Check out the Adler's monthly sky watching guide for December 2013.
Featured News for December
Will Comet ISON grace our sky this December? If the icy mass isn’t vaporized or torn apart by the sun, your best bet to view the comet is to look southwest just after sunset in early December from a dark location.
On December 5, Venus appears near the Waxing Crescent Moon very low in the SW just after sunset.
Why is Venus called the evening Star? Venus is called the Evening Star because it trails the Sun in the sky and brightens into view immediately after the Sun sets and when the sky is dark enough. When Venus is at its brightest, it appears visible merely minutes after the Sun has set.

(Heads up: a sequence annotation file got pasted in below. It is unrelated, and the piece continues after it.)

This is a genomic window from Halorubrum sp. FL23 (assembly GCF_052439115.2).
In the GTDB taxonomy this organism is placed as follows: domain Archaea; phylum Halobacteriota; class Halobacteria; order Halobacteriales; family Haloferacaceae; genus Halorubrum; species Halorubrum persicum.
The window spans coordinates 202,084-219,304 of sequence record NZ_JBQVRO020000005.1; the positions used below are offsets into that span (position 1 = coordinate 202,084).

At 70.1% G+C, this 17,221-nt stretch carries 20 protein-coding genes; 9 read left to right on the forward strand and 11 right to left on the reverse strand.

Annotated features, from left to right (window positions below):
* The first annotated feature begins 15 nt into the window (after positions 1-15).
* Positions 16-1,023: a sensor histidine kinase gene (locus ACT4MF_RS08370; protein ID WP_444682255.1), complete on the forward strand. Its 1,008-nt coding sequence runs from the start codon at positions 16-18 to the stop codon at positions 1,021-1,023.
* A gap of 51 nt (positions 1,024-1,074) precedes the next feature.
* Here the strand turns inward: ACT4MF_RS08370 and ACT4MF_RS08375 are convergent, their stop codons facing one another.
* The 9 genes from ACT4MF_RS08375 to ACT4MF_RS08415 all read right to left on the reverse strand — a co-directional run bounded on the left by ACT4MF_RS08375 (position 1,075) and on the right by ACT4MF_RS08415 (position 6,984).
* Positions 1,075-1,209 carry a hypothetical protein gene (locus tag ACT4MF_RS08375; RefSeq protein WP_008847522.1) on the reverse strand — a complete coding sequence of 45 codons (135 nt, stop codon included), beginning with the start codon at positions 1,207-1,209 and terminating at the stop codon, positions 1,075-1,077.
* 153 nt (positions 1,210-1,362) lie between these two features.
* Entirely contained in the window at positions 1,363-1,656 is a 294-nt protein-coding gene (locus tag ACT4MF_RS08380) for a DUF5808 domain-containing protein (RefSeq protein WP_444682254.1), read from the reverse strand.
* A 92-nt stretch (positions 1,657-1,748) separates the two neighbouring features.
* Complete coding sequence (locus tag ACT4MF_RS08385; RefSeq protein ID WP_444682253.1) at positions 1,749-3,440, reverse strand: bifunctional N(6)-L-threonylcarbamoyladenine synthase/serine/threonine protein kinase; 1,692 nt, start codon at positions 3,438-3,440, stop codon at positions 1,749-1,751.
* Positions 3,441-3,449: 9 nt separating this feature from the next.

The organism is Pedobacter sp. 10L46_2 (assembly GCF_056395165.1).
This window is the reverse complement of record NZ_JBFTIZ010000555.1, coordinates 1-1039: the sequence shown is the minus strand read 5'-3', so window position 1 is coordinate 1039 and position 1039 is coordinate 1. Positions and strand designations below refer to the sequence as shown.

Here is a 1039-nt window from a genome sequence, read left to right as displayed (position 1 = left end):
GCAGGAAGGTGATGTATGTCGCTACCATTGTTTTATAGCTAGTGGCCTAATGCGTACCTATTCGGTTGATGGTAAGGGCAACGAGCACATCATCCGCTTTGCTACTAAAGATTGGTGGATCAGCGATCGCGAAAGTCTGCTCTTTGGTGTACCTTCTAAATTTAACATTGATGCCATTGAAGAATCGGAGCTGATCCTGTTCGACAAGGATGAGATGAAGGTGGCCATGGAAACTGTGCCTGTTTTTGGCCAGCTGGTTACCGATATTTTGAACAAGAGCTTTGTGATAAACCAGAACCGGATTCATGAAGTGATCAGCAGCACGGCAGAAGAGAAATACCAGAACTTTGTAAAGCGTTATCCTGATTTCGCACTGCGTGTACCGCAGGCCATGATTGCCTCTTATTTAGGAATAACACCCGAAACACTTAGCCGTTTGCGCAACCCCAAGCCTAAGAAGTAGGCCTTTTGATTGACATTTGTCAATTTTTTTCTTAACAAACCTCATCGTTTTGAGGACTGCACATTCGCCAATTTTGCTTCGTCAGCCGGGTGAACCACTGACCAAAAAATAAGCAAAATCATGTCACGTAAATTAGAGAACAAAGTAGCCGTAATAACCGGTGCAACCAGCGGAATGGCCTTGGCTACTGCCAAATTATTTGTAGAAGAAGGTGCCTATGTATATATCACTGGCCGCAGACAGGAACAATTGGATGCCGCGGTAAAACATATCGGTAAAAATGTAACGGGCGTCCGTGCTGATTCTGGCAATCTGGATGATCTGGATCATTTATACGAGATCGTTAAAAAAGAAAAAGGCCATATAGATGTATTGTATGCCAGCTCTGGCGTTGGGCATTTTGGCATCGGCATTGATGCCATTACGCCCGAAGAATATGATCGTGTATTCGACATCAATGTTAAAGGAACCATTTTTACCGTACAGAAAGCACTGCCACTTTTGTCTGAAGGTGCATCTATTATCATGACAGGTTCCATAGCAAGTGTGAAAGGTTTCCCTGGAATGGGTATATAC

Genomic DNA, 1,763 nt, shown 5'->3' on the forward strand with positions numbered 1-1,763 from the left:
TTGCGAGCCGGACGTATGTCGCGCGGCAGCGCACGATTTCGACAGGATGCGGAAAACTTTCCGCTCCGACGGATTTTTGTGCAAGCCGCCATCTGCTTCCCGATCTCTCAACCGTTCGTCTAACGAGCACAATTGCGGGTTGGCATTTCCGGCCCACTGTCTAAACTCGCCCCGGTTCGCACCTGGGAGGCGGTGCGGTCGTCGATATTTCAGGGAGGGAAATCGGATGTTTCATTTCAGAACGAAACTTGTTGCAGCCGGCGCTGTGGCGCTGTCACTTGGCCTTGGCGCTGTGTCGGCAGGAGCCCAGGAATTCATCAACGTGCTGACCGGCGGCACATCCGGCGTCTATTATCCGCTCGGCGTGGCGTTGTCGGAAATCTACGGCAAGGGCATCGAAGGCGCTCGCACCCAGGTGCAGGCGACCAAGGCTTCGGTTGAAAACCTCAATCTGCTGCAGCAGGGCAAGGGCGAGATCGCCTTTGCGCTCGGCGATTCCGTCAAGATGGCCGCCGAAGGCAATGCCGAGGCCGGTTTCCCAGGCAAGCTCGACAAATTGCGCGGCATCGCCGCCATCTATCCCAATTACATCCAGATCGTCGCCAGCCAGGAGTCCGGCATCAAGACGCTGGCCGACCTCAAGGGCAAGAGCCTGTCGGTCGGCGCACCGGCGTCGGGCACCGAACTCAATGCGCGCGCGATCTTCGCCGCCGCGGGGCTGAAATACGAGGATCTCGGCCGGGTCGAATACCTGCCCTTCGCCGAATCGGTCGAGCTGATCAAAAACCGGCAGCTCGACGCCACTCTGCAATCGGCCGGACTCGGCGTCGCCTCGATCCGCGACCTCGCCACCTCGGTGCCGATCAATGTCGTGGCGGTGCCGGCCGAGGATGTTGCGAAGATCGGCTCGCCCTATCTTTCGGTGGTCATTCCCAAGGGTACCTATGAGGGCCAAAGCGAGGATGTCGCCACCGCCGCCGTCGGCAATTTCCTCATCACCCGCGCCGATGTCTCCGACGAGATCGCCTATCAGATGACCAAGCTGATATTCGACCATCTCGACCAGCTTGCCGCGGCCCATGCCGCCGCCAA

After midnight on the December 13 and 14, head to a very dark location and look east toward the constellation Gemini for a chance to see up to 60 meteors per hour. The Waxing Gibbous Moon could be a problem this year, obscuring the fainter meteors. Let us know when and where you were to observe this year’s Gemini Meteor shower.
December 18 through the 19 Jupiter appears near the waning Gibbous moon.
Dec 21 marks the first day of Winter in the Northern Hemisphere. Also called the Winter solstice, the Sun is at its lowest point in the sky for the year and it is the shortest day.
On December 25 and the 26 Mars appears near the last quarter moon in pre-dawn hours.
Catch a glimpse of Saturn on the 28 and 29 as it appears near the Waning Crescent Moon low in the SE just before sunrise.
You can spot the New Moon on March 3, the First Quarter moon on March 9, the Full Moon on the March 17, and the Last Quarter moon on the March 25.